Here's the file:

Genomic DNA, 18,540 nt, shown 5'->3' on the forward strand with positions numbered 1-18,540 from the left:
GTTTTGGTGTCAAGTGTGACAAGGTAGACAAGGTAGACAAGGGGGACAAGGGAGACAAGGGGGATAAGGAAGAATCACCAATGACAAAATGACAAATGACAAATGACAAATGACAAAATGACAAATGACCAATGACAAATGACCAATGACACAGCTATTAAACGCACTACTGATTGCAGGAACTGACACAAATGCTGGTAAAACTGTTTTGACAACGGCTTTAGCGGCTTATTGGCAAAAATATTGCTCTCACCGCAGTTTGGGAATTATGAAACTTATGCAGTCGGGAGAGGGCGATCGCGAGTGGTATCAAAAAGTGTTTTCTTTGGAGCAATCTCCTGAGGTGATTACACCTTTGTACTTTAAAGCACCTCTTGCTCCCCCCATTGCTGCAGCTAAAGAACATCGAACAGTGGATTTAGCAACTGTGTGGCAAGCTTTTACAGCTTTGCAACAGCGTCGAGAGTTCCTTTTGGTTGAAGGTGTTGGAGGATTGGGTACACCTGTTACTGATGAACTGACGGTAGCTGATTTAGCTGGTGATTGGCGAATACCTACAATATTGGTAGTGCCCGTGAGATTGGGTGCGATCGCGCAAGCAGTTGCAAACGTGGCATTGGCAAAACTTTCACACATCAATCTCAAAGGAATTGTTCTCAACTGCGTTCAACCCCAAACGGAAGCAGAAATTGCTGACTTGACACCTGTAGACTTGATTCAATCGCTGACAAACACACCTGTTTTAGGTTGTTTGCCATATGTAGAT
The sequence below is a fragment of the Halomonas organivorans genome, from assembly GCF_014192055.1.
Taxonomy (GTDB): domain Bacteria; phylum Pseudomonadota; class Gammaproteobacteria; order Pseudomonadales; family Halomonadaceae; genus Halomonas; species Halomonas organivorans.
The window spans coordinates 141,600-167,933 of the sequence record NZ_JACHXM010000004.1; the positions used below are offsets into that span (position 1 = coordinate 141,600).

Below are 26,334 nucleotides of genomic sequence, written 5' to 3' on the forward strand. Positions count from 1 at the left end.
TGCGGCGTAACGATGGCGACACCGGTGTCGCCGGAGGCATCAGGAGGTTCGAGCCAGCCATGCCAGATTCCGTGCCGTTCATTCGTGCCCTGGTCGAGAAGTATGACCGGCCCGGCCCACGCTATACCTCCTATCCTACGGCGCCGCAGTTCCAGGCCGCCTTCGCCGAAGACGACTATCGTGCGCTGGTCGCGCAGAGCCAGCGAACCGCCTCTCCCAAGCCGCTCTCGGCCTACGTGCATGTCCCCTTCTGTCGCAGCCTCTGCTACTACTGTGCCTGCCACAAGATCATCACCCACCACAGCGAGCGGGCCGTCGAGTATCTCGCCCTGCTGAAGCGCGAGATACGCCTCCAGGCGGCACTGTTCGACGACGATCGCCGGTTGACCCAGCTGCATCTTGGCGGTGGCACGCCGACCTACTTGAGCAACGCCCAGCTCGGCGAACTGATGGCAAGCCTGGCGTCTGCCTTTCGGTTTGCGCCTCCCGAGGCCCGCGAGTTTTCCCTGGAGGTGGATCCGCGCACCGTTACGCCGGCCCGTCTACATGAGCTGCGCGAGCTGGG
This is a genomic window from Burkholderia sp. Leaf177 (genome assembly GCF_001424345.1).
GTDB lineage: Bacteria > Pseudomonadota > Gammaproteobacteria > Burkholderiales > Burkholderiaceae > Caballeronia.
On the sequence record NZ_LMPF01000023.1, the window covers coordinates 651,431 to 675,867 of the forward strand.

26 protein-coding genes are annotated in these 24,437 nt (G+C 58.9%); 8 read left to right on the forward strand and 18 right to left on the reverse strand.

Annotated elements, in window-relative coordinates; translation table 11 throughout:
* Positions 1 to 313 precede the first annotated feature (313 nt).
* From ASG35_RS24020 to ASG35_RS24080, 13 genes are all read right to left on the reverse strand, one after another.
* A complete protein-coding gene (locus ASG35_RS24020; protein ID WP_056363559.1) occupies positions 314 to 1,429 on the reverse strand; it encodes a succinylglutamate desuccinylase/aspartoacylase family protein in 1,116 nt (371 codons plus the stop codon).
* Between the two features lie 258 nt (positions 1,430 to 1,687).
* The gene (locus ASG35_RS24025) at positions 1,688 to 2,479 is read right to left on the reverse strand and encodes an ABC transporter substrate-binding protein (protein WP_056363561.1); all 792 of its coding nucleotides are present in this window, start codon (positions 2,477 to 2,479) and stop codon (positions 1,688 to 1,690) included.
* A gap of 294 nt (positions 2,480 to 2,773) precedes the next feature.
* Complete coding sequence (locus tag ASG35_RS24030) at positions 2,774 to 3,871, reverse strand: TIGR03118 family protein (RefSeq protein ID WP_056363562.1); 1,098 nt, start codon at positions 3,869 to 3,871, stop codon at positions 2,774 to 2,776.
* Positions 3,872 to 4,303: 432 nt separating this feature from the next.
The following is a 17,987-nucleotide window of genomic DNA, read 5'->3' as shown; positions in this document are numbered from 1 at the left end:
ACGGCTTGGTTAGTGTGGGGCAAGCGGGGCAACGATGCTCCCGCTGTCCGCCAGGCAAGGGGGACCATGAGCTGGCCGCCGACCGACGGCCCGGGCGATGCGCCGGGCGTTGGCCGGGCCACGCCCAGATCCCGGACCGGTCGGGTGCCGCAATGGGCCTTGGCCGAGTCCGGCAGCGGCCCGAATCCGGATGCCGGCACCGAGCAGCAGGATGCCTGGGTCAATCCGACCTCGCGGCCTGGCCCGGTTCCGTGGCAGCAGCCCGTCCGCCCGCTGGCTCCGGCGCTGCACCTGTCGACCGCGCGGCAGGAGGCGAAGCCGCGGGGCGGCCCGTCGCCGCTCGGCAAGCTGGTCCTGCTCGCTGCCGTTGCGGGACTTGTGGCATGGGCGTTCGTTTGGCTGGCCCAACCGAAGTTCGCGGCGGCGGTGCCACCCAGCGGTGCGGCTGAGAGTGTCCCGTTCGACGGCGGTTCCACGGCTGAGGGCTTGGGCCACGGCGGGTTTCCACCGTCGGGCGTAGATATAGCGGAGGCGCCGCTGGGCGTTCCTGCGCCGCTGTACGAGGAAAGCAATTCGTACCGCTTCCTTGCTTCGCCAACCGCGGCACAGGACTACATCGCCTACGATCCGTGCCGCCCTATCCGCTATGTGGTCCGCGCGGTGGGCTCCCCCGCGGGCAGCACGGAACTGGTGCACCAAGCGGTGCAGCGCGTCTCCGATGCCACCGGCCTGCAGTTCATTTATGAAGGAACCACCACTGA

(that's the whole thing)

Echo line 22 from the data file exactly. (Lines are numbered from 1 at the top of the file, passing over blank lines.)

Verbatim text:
ACGGCTTGGTTAGTGTGGGGCAAGCGGGGCAACGATGCTCCCGCTGTCCGCCAGGCAAGGGGGACCATGAGCTGGCCGCCGACCGACGGCCCGGGCGATGCGCCGGGCGTTGGCCGGGCCACGCCCAGATCCCGGACCGGTCGGGTGCCGCAATGGGCCTTGGCCGAGTCCGGCAGCGGCCCGAATCCGGATGCCGGCACCGAGCAGCAGGATGCCTGGGTCAATCCGACCTCGCGGCCTGGCCCGGTTCCGTGGCAGCAGCCCGTCCGCCCGCTGGCTCCGGCGCTGCACCTGTCGACCGCGCGGCAGGAGGCGAAGCCGCGGGGCGGCCCGTCGCCGCTCGGCAAGCTGGTCCTGCTCGCTGCCGTTGCGGGACTTGTGGCATGGGCGTTCGTTTGGCTGGCCCAACCGAAGTTCGCGGCGGCGGTGCCACCCAGCGGTGCGGCTGAGAGTGTCCCGTTCGACGGCGGTTCCACGGCTGAGGGCTTGGGCCACGGCGGGTTTCCACCGTCGGGCGTAGATATAGCGGAGGCGCCGCTGGGCGTTCCTGCGCCGCTGTACGAGGAAAGCAATTCGTACCGCTTCCTTGCTTCGCCAACCGCGGCACAGGACTACATCGCCTACGATCCGTGCCGCCCTATCCGCTATGTGGTCCGCGCGGTGGGCTCCCCCGCGGGCAGCACGGAACTGGTGCACCAAGCGGTGCAGCGCGTCTCCGATGCCACCGGCCTGCAGTTCATTTATGAAGGAACCACCACTGA